This action caused the Brauns’ property value to plummet to its “original” undeveloped parcel purchase price value of $300,000. The County of San Mateo’s action blocked any sale or refinancing of their ranch, which still was on the market for $25,000,000.
Multiple state and federal lawsuits evolved. On November 1, 2005, in the midst of trial, the parties entered into a settlement agreement written and supervised by the United States District Court, Northern District, San Francisco Division, and signed on October 17, 2006. The settlement agreement provided that:
1. The Brauns would dismiss their action;
2. A final decision on legalization of the Brauns’ structures would be reached within 90 days of signing the settlement agreement;
3. The County would approve a “property-wide” Coastal Development Permit conforming to the requirements of the County’s Local Coastal Program and any associated use permits for a wireless antenna site on the Brauns’ property within 90 days of the date of the signing of the settlement agreement;
4. A study would be made by the County Controller to determine the feasibility of incorporating the rural and unincorporated areas of San Mateo County;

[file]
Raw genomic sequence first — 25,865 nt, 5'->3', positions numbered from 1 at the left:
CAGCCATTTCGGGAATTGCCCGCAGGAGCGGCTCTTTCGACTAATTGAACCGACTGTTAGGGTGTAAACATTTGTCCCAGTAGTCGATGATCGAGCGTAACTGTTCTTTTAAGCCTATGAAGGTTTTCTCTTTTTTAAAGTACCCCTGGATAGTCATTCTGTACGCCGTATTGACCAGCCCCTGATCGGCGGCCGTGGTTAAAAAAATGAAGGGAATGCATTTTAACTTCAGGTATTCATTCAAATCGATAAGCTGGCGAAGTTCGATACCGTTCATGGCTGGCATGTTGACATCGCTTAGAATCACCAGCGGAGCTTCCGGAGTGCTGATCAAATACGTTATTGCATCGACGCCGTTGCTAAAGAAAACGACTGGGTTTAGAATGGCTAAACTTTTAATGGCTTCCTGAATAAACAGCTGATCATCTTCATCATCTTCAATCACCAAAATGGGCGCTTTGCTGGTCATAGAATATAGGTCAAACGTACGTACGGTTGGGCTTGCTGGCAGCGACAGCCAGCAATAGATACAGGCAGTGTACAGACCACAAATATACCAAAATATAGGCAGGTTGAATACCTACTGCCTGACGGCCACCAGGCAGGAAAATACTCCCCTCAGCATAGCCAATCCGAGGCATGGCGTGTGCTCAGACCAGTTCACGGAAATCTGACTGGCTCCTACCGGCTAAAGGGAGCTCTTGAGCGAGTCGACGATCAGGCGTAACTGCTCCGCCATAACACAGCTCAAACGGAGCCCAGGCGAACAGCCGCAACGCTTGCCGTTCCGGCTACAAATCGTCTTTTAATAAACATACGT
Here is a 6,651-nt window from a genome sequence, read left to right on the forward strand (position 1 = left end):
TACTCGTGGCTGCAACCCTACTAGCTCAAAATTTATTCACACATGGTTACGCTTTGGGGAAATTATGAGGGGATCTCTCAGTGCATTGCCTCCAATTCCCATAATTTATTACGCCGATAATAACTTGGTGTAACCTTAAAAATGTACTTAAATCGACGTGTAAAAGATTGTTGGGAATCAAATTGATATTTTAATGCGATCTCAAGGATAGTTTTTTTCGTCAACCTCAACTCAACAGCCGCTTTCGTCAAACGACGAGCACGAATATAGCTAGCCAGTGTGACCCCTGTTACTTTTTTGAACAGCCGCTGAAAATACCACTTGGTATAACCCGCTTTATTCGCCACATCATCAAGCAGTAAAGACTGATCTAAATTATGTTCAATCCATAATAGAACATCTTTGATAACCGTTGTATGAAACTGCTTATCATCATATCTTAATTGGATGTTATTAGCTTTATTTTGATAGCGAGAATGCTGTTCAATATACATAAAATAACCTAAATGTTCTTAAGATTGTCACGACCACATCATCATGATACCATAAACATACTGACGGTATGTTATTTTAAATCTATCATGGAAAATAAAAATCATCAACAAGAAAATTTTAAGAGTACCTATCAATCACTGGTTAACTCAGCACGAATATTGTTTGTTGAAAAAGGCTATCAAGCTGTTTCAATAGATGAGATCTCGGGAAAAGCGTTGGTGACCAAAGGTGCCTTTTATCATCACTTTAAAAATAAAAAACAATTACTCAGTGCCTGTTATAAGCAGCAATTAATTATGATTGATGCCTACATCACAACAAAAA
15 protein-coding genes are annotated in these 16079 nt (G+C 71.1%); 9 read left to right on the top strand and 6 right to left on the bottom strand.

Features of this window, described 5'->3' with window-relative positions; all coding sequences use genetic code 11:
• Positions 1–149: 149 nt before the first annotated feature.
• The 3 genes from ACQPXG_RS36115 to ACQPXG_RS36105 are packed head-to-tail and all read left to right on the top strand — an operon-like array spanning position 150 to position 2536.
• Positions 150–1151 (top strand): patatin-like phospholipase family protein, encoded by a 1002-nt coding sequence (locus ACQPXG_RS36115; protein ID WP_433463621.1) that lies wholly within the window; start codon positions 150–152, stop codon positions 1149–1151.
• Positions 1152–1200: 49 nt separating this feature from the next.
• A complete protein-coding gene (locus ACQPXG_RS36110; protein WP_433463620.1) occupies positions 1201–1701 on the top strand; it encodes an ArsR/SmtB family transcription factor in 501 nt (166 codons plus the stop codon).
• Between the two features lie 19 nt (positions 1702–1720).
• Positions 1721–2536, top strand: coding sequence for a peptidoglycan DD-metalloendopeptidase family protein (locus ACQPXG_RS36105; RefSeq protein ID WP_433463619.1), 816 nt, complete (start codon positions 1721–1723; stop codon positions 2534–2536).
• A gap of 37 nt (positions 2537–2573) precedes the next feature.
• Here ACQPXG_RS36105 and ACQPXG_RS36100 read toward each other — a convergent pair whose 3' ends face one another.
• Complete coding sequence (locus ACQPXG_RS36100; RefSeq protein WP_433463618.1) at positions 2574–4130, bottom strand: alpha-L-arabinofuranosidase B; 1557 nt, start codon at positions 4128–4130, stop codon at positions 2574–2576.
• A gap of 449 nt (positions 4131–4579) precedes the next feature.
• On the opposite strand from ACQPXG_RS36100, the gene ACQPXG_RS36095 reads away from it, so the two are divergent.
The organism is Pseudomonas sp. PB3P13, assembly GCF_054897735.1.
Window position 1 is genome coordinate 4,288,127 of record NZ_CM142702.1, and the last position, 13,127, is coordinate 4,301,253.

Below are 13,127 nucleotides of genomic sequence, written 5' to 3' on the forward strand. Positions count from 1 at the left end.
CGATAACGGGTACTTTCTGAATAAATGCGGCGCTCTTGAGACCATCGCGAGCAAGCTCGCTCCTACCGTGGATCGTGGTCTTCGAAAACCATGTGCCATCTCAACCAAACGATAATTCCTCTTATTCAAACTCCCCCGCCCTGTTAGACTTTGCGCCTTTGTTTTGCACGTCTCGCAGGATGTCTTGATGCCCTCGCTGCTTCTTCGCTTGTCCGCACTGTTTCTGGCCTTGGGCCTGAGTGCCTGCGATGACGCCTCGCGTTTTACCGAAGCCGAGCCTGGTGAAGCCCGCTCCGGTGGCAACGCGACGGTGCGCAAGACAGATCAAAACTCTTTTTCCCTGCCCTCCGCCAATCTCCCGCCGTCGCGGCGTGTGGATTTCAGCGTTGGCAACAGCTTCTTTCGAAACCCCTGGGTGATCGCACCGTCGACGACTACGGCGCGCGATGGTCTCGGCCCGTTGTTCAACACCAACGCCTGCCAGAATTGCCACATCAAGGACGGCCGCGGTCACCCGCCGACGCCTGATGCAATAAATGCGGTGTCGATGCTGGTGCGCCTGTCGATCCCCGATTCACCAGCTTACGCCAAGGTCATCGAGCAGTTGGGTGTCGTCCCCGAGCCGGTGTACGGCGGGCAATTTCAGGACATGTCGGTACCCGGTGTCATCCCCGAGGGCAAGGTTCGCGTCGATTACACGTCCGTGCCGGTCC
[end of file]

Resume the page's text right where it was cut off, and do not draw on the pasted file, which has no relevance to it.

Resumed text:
5. The Court would retain continuing jurisdiction of the matter; and
6. The settlement agreement was not to be considered as an admission of liability on the part of any of the signators to the settlement agreement.
With that, the lawsuit was settled as of October 17, 2006 – or was it? The current federal lawsuit filed on October 21, 2008 claims the County has continued its retaliation against the Brauns in violation of the Federal Civil Rights Act and has failed to comply with the terms of the October 17, 2006 settlement agreement.
The 90-day time period for county compliance with the settlement agreement has run long ago. In the meantime, the Brauns remain unable to sell or refinance their property. This development, in addition to the cost of litigation (over $2.8 million), rendered the Brauns unable to meet their mortgage payments. Foreclosure proceedings began in early 2008.
Without taking sides on this dispute, it is disturbing that matters would disintegrate to such a degree. In view of the earlier Yamagiwa judgment of $36,795,000 against the City of Half Moon Bay and the disastrous impact on the community, citizens are entitled to have their government avoid such devastating exposure. Why don’t those responsible just take the necessary steps that would enable the Brauns to obtain additional financing on their ranch and save it from foreclosure?
It is the individual property owners and unsuspecting local taxpayers who are and will continue paying for the final outcome of these cases. Tough financial times have better uses for such finances. What in the world is going on in Half Moon Bay and the County of San Mateo?
Ronald A. Zumbrun is Managing Attorney of The Zumbrun Law Firm, a Sacramento-based public issues firm. You can learn more about the Zumbrun Law Firm at www.zumbrunlaw.com.
This article is from Freedom Advocates
The link to the story is: http://www.freedomadvocates.org/articles/illegitimate_government/local_government%e2%80%99s_permit_policies_cost_taxpayers_20081119334/